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Reimagining the electric Volkswagen

Volkswagen’s electric future is already mapped out. But how could an electric VW look? We met a group of car design students to find out.

Planning is everything in the automotive world. Far removed from the glamour of the showroom floor or motor show stand, teams of engineers and designers continuously execute carefully crafted product plans stretching years into the future, ensuring each new model is completed with precision. So they need an intimate knowledge of spreadsheets.

However, revolutions can’t happen if the brains behind them are not allowed to dream. The freedom to be creative leads to fresh ideas, new directions for research and, ultimately, progress – something from which we can all benefit. Volkswagen’s direction is already well known; the forthcoming I.D range marks a huge step towards an electric future, and covers all the important bases: hatchback, SUV, crossover and coupe. But what could an electric Volkswagen 10 years from now look like?

That’s exactly the question we asked 15 students in their second year of a Masters in Automotive Design at the University of Coventry, one of only two universities in the country offering such a course. The brief was just that: create an electric Volkswagen for 2030, suitable for use in the city and on the motorway and capable of carrying five people. The timescale was tight, too; the students had just over seven days from receiving the brief to display their designs.

Changing the future

Aamer Mahmud is a Senior Lecturer and Course Director for Automotive Design at Coventry, and explained that the skills required for designers are changing in line with the industry. “They need to be in a studio, they need to explain what the design is,” he said. “They need to develop the story behind the design, they need to lead the company’s portfolio.

“In any project, it’s about who you're designing for, what that market is. What might be the future technologies, and what might be the design language in the future? One of the things that we teach is future scenarios, scenario planning. Because the most difficult thing designing for the future is, you don't know what the world will be like in that timeframe.”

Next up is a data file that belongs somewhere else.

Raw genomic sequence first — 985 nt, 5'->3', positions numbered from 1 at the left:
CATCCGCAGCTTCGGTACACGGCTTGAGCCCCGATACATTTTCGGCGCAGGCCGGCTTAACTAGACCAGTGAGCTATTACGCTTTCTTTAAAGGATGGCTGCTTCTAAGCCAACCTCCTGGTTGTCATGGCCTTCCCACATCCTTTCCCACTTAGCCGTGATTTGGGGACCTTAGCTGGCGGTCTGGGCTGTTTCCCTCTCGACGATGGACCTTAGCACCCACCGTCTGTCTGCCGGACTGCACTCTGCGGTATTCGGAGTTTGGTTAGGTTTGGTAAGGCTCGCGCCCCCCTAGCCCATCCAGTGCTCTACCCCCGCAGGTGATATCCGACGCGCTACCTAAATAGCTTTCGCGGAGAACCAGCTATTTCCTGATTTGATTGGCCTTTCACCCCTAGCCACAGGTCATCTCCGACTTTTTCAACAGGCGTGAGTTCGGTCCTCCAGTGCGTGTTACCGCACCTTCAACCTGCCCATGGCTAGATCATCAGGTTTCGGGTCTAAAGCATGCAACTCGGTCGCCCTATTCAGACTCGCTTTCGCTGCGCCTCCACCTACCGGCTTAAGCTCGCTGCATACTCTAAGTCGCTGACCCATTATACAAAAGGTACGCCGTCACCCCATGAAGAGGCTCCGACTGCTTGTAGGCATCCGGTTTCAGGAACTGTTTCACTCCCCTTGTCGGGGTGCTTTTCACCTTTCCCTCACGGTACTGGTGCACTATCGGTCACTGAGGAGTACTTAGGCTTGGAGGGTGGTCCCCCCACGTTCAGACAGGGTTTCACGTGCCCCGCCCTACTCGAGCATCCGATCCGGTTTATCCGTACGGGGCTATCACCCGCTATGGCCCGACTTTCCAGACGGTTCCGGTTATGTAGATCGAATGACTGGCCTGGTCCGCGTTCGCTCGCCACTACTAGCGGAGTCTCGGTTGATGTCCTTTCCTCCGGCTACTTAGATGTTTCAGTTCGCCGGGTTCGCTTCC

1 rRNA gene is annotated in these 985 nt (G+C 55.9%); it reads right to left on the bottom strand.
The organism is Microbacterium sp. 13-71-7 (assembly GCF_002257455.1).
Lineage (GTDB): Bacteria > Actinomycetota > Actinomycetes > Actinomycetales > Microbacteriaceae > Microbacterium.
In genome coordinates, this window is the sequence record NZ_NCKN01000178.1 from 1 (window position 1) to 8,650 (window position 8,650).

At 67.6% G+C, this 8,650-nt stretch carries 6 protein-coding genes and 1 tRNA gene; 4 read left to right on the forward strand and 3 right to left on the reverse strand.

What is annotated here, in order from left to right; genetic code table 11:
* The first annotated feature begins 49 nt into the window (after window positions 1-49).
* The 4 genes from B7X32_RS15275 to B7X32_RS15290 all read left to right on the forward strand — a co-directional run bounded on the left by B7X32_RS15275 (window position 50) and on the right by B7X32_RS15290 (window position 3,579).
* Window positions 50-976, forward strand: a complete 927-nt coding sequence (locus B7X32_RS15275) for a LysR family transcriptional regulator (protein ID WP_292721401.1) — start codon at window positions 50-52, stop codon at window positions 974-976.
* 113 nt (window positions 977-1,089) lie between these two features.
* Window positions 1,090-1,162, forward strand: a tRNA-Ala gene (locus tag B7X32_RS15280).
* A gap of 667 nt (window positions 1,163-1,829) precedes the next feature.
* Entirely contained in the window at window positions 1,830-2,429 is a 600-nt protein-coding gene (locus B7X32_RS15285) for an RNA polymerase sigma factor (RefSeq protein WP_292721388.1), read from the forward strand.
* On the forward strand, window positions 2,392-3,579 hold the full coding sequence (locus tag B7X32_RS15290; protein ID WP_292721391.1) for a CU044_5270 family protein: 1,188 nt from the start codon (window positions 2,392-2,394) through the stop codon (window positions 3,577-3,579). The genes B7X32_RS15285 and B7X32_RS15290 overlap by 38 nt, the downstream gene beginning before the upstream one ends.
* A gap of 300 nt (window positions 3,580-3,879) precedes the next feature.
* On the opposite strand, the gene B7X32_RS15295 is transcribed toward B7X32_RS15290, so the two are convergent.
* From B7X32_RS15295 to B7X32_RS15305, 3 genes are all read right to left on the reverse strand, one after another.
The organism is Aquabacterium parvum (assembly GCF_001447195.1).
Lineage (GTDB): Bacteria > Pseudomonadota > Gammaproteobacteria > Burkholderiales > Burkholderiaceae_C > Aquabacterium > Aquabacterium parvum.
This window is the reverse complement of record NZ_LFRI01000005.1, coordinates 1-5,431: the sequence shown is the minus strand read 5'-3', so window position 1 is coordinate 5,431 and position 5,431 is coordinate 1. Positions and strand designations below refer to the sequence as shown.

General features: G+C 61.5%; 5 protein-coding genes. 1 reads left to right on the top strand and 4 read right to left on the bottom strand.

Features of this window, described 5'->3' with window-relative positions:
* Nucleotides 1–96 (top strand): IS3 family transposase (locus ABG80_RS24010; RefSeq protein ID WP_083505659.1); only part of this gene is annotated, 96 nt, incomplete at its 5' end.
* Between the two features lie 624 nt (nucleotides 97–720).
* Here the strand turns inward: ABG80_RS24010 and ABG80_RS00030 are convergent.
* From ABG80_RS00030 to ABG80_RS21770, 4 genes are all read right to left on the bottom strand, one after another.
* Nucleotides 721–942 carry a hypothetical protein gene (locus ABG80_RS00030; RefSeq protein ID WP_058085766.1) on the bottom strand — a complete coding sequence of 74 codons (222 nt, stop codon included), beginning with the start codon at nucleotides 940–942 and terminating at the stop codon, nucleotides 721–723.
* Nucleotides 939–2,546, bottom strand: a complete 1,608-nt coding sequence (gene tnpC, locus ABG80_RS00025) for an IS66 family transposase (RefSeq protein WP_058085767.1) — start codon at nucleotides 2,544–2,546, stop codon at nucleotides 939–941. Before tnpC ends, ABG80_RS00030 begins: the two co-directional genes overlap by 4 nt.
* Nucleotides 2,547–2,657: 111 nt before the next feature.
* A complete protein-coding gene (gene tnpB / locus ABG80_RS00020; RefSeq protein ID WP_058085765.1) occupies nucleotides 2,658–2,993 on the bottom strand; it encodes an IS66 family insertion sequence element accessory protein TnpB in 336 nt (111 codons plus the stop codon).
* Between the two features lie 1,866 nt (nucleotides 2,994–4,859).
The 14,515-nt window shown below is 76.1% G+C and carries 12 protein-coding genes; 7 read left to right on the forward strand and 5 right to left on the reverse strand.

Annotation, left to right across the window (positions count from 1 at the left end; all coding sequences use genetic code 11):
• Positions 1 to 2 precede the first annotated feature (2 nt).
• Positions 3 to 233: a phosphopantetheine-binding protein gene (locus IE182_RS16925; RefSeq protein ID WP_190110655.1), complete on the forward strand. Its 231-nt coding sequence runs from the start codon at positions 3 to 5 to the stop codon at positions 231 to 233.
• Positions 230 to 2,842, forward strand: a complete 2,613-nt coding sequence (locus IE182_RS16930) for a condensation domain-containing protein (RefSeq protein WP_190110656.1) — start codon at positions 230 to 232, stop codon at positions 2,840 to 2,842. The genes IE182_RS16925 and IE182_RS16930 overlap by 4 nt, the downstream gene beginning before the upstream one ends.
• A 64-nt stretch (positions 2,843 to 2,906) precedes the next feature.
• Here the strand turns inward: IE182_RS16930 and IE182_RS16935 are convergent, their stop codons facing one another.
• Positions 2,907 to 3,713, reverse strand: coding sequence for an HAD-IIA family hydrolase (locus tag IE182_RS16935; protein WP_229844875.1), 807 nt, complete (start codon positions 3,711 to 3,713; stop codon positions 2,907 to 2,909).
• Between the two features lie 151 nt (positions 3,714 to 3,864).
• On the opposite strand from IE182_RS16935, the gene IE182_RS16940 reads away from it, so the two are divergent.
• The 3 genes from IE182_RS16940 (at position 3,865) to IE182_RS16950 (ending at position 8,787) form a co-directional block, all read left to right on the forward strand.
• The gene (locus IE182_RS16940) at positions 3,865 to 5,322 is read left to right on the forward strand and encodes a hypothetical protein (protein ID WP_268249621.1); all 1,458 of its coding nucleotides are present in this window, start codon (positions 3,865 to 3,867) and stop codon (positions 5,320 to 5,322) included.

Even allowing for the tight timeframe and the broad brief, the results that the students presented were remarkably innovative, diverse and forward-thinking. There were crossovers, hatchbacks, four-door coupes, cars with no doors at all and some that simply couldn’t fit into any existing template.

Each one had a clear ethos and a direction, and it wasn’t difficult to envisage each one taking centre stage at a global motor show, rendered for real in metal with the flashlights of the world’s press firing off in unison.

The fresh ideas on display showed not only originality of thought, but also a higher understanding of the relationships between design, materials, technology and their future progression. Eimear Hyland’s design balanced city and motorway use – and the differing layouts each application required – with some clever future tech. “The idea behind my design is that you have a 4D-printed frame underneath and that allows the wheelbase to extend and widen for whenever you are travelling on the motorway, so that you can then have that increased stability,” she said. “But then of course, whenever you are in the city and you want the shorter rim base, the frame will contract around the central pod.”

Xuanfu Song created a crossover utility vehicle that took influences from the current Volkswagen Tiguan, but incorporated the classic strong C-pillar graphic of the Golf and used telematics and autonomous tech to remove any issues with visibility. Qinqyi Meng was just one of the students who decided to tear up the traditional car templates altogether and create something unique, and explained: “There are endless possibilities, but actually the electric car and the hub motor gave the package a lot of freedom and let us designers do whatever we want. I just believe in less is more, something simple. The design is also simple, but it looks elegant. That's what I believe in.”

The current I.D concepts were a big influence in many of the students’ designs; Georgi Videnov created his own take on the Touran to join the I.D family, while Yi Qu took inspiration from the I.D R Pikes Peak racer and the complete change in sound characteristics of an electric car from a conventional combustion-engined vehicle to link the design together. Manesh Nagarkar’s design took the freedom of the I.D Open Space concept to create a lounge feel with a flexible seating arrangement depending on the number of occupants.

What was crystal clear from looking at all the presentations was that the language of global car design not only has a very bright future, but that the electrification of the car also has benefits and possibilities that have yet to be even thought of, let alone realised.

The students brought with them a fresh perspective that tapped into the opportunity to throw away the design rulebook that has in effect been applied to every single car made in the past 50 years. With no end-on gearbox, no combustion engine, no driveshafts, no clutch, no petrol tank and no need for any of the hardware to be position in any particular place, these creative minds have the freedom to embark on an automotive revolution.

Volkswagen, and its designers present and future, are embracing it.

For more information on the Volkswagen e-Golf, visit volkswagen.co.uk

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